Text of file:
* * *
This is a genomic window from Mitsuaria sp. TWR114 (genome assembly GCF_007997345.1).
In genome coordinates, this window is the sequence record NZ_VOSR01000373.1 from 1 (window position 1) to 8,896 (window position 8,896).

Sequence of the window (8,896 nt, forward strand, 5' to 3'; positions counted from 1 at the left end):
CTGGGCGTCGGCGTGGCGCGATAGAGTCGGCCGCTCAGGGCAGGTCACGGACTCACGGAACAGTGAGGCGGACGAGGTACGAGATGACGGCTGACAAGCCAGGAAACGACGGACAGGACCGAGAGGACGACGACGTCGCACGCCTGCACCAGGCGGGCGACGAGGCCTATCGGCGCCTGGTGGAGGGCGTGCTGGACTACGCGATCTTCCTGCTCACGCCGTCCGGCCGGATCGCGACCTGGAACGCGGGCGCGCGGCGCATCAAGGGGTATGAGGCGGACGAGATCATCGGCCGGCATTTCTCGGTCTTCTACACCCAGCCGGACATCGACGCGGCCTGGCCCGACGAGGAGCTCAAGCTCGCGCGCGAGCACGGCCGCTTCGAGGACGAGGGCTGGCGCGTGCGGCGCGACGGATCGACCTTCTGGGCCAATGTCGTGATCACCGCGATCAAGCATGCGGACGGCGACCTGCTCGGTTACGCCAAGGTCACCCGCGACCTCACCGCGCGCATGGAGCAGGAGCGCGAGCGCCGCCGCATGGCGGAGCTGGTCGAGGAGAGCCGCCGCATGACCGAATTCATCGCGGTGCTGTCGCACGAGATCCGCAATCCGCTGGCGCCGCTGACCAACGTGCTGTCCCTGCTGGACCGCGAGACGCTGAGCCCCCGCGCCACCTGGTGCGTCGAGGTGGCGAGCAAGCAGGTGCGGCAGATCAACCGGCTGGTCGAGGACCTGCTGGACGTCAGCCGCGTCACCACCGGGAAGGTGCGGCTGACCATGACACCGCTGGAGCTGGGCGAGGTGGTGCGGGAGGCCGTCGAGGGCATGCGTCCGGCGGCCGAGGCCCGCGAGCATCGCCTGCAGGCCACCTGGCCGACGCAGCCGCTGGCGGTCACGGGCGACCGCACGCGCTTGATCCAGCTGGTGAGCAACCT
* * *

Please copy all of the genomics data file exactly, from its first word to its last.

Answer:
This is a genomic window from Mitsuaria sp. TWR114 (genome assembly GCF_007997345.1).
In genome coordinates, this window is the sequence record NZ_VOSR01000373.1 from 1 (window position 1) to 8,896 (window position 8,896).

Sequence of the window (8,896 nt, forward strand, 5' to 3'; positions counted from 1 at the left end):
CTGGGCGTCGGCGTGGCGCGATAGAGTCGGCCGCTCAGGGCAGGTCACGGACTCACGGAACAGTGAGGCGGACGAGGTACGAGATGACGGCTGACAAGCCAGGAAACGACGGACAGGACCGAGAGGACGACGACGTCGCACGCCTGCACCAGGCGGGCGACGAGGCCTATCGGCGCCTGGTGGAGGGCGTGCTGGACTACGCGATCTTCCTGCTCACGCCGTCCGGCCGGATCGCGACCTGGAACGCGGGCGCGCGGCGCATCAAGGGGTATGAGGCGGACGAGATCATCGGCCGGCATTTCTCGGTCTTCTACACCCAGCCGGACATCGACGCGGCCTGGCCCGACGAGGAGCTCAAGCTCGCGCGCGAGCACGGCCGCTTCGAGGACGAGGGCTGGCGCGTGCGGCGCGACGGATCGACCTTCTGGGCCAATGTCGTGATCACCGCGATCAAGCATGCGGACGGCGACCTGCTCGGTTACGCCAAGGTCACCCGCGACCTCACCGCGCGCATGGAGCAGGAGCGCGAGCGCCGCCGCATGGCGGAGCTGGTCGAGGAGAGCCGCCGCATGACCGAATTCATCGCGGTGCTGTCGCACGAGATCCGCAATCCGCTGGCGCCGCTGACCAACGTGCTGTCCCTGCTGGACCGCGAGACGCTGAGCCCCCGCGCCACCTGGTGCGTCGAGGTGGCGAGCAAGCAGGTGCGGCAGATCAACCGGCTGGTCGAGGACCTGCTGGACGTCAGCCGCGTCACCACCGGGAAGGTGCGGCTGACCATGACACCGCTGGAGCTGGGCGAGGTGGTGCGGGAGGCCGTCGAGGGCATGCGTCCGGCGGCCGAGGCCCGCGAGCATCGCCTGCAGGCCACCTGGCCGACGCAGCCGCTGGCGGTCACGGGCGACCGCACGCGCTTGATCCAGCTGGTGAGCAACCT